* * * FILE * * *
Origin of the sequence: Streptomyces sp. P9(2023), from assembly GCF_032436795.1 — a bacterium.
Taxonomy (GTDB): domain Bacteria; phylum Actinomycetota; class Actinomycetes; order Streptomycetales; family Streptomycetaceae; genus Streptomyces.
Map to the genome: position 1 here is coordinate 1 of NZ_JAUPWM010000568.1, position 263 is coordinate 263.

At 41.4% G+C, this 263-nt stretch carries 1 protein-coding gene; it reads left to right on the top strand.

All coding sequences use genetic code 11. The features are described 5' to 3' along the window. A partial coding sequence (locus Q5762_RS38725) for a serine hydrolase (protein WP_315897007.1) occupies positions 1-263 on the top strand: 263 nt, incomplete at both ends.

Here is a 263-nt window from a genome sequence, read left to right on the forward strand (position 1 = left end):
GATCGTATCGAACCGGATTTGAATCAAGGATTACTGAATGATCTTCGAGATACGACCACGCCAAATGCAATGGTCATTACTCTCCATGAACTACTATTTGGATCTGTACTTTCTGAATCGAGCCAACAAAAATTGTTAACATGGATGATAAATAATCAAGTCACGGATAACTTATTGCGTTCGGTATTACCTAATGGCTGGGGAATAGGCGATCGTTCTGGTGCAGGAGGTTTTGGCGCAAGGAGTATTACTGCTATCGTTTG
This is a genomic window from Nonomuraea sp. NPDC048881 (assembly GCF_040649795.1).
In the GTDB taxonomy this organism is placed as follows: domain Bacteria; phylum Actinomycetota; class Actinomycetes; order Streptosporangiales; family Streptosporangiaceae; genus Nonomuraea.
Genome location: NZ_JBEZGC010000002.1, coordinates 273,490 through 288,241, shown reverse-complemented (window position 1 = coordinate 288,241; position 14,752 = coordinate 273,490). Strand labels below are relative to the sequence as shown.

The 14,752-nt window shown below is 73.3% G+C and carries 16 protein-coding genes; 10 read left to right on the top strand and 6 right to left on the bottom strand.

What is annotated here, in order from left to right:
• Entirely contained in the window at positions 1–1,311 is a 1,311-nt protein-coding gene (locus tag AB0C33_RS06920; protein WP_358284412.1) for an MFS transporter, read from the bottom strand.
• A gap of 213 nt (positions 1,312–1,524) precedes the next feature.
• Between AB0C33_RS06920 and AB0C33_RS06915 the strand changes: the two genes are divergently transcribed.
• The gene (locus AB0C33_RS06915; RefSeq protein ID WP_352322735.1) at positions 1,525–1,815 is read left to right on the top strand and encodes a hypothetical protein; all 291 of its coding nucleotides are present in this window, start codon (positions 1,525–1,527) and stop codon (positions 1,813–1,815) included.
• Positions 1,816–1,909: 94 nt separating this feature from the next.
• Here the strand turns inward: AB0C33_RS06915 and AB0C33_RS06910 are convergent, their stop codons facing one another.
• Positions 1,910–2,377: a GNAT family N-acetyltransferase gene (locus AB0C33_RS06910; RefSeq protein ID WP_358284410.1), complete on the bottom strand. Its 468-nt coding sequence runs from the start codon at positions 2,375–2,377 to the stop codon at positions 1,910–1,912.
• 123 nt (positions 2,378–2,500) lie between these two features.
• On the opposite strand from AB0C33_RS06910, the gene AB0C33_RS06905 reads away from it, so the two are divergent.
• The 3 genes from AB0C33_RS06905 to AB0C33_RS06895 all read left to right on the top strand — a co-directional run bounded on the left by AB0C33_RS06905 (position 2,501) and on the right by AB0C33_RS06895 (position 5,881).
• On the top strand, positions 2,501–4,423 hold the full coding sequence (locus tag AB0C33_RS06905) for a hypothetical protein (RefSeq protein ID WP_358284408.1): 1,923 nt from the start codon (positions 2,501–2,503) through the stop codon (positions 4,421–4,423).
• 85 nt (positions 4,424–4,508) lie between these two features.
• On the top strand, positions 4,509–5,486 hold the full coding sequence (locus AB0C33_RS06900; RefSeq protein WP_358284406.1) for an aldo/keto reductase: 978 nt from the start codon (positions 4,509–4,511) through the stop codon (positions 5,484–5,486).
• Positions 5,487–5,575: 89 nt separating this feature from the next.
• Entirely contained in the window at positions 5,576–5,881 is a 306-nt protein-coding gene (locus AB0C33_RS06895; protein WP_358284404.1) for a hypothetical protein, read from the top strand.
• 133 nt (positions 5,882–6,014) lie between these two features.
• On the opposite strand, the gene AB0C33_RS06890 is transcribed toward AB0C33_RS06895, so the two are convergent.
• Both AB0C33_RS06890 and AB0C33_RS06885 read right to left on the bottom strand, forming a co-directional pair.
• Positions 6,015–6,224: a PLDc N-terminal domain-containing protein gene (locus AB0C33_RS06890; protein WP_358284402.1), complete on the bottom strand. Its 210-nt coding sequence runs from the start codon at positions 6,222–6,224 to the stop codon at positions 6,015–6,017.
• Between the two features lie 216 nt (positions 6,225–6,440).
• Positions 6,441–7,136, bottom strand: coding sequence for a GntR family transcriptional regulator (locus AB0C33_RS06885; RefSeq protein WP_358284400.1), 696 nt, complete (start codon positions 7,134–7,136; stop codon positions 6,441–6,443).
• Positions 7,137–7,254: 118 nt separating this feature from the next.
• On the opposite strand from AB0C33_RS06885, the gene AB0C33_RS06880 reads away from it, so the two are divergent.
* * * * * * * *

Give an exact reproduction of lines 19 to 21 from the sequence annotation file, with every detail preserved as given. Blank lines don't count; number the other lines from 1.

• Positions 1,910–2,377: a GNAT family N-acetyltransferase gene (locus AB0C33_RS06910; RefSeq protein ID WP_358284410.1), complete on the bottom strand. Its 468-nt coding sequence runs from the start codon at positions 2,375–2,377 to the stop codon at positions 1,910–1,912.
• 123 nt (positions 2,378–2,500) lie between these two features.
• On the opposite strand from AB0C33_RS06910, the gene AB0C33_RS06905 reads away from it, so the two are divergent.